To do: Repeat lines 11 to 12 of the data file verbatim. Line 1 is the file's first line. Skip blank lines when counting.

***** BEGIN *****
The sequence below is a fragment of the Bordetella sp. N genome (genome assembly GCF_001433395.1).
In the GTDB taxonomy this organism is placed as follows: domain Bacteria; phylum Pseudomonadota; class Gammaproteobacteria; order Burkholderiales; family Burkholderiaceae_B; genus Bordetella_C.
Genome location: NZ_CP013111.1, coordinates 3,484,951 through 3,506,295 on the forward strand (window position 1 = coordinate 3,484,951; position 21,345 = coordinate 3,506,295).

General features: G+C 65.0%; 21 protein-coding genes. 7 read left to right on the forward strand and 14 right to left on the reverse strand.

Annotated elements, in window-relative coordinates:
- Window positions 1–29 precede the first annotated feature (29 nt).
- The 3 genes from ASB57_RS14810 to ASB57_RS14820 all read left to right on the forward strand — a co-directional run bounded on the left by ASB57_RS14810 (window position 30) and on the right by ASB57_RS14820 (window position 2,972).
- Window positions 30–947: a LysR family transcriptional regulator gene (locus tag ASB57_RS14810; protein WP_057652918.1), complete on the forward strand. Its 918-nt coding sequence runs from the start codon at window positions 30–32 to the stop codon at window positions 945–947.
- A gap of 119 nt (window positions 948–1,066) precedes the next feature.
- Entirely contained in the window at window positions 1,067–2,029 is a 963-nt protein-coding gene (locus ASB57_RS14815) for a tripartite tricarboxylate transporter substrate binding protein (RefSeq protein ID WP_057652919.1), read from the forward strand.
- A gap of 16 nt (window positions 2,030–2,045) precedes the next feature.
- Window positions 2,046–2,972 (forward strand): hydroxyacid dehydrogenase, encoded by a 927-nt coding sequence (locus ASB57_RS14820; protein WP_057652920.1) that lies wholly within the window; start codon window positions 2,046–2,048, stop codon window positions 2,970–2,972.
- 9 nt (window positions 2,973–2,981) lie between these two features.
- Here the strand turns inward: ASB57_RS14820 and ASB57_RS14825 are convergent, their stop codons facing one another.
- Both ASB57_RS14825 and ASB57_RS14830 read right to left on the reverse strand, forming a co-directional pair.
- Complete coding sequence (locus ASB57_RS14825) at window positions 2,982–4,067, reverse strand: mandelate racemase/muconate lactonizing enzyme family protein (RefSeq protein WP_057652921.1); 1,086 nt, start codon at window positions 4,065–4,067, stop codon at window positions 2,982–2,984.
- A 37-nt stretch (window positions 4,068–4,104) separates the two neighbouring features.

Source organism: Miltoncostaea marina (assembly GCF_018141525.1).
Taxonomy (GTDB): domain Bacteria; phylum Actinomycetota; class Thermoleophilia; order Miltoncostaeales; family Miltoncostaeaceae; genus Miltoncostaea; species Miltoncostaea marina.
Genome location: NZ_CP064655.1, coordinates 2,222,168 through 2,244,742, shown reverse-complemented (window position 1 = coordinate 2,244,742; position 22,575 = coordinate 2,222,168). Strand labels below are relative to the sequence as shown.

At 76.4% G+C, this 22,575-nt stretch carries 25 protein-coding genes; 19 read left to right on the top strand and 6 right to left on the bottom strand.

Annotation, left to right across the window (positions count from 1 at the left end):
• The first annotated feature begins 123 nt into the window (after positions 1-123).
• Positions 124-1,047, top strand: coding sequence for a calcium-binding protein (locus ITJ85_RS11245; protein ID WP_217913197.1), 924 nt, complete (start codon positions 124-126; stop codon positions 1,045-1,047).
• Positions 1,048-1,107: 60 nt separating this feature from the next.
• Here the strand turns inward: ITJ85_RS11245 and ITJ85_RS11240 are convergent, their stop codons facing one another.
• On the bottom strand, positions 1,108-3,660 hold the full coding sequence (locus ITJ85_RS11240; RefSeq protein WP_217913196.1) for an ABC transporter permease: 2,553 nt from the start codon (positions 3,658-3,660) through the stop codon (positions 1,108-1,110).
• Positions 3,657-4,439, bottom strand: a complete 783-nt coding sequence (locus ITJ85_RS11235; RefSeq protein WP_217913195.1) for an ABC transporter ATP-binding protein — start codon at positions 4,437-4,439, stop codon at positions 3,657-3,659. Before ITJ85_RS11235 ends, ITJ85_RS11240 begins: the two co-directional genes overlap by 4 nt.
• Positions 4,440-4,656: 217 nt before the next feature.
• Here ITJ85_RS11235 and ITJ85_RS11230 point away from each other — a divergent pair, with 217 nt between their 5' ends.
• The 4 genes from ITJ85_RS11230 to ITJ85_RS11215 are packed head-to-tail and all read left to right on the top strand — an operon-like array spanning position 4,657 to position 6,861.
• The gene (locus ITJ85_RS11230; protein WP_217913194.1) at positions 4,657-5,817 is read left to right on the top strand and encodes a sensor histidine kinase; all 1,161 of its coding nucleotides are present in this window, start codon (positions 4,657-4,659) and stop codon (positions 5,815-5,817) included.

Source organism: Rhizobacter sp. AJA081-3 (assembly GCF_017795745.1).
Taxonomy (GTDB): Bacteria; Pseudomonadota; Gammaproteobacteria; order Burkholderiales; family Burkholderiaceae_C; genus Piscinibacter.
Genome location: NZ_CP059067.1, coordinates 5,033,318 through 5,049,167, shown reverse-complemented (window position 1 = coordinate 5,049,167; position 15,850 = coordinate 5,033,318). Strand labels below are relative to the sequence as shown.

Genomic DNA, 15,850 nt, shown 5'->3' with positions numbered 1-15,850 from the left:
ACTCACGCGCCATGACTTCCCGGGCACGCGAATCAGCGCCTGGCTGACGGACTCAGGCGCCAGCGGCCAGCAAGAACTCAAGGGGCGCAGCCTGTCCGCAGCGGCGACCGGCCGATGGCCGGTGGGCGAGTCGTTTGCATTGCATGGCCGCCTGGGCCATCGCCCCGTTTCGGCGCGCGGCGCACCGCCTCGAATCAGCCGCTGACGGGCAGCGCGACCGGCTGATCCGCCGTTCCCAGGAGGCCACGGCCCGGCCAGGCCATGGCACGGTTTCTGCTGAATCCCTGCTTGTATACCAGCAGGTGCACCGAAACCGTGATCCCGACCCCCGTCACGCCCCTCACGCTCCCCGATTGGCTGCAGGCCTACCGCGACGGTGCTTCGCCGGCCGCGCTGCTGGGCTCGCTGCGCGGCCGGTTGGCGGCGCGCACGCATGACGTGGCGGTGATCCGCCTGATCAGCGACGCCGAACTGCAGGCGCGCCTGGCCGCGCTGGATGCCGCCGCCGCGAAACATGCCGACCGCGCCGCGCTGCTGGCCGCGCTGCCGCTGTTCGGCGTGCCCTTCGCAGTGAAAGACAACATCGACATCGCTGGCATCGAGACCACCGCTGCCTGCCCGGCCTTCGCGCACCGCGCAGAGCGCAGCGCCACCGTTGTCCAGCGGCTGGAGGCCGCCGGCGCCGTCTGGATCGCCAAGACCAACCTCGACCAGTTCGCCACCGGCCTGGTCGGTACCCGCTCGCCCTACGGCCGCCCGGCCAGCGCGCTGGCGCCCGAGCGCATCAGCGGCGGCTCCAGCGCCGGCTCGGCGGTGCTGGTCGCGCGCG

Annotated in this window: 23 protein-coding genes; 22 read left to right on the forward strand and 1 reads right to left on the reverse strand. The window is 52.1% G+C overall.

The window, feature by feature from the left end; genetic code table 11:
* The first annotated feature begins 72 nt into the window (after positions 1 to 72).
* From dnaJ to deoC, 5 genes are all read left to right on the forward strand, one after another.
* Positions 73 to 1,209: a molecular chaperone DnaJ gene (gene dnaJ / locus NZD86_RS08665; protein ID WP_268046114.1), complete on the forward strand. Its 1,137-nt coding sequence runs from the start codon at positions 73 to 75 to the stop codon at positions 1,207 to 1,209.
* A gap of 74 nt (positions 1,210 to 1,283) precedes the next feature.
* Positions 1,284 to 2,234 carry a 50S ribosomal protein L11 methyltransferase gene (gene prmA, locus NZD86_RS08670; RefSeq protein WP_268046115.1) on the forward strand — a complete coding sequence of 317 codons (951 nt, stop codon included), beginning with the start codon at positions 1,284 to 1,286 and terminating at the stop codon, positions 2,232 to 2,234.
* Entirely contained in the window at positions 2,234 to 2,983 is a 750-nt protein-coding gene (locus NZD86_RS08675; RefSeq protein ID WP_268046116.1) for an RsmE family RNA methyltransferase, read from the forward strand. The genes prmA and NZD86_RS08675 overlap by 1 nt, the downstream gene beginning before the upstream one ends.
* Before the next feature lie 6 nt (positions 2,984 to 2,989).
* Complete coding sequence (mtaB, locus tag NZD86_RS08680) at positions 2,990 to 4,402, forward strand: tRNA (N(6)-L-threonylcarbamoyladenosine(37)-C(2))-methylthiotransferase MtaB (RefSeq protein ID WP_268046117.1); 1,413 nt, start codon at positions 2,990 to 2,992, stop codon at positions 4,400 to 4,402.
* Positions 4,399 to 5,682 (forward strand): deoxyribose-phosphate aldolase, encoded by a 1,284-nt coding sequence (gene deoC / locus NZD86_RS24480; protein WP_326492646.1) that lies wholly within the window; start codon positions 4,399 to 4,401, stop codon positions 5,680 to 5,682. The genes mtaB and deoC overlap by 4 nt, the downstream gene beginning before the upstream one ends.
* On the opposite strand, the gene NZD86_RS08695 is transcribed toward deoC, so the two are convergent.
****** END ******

- A gap of 16 nt (window positions 2,030–2,045) precedes the next feature.
- Window positions 2,046–2,972 (forward strand): hydroxyacid dehydrogenase, encoded by a 927-nt coding sequence (locus ASB57_RS14820; protein WP_057652920.1) that lies wholly within the window; start codon window positions 2,046–2,048, stop codon window positions 2,970–2,972.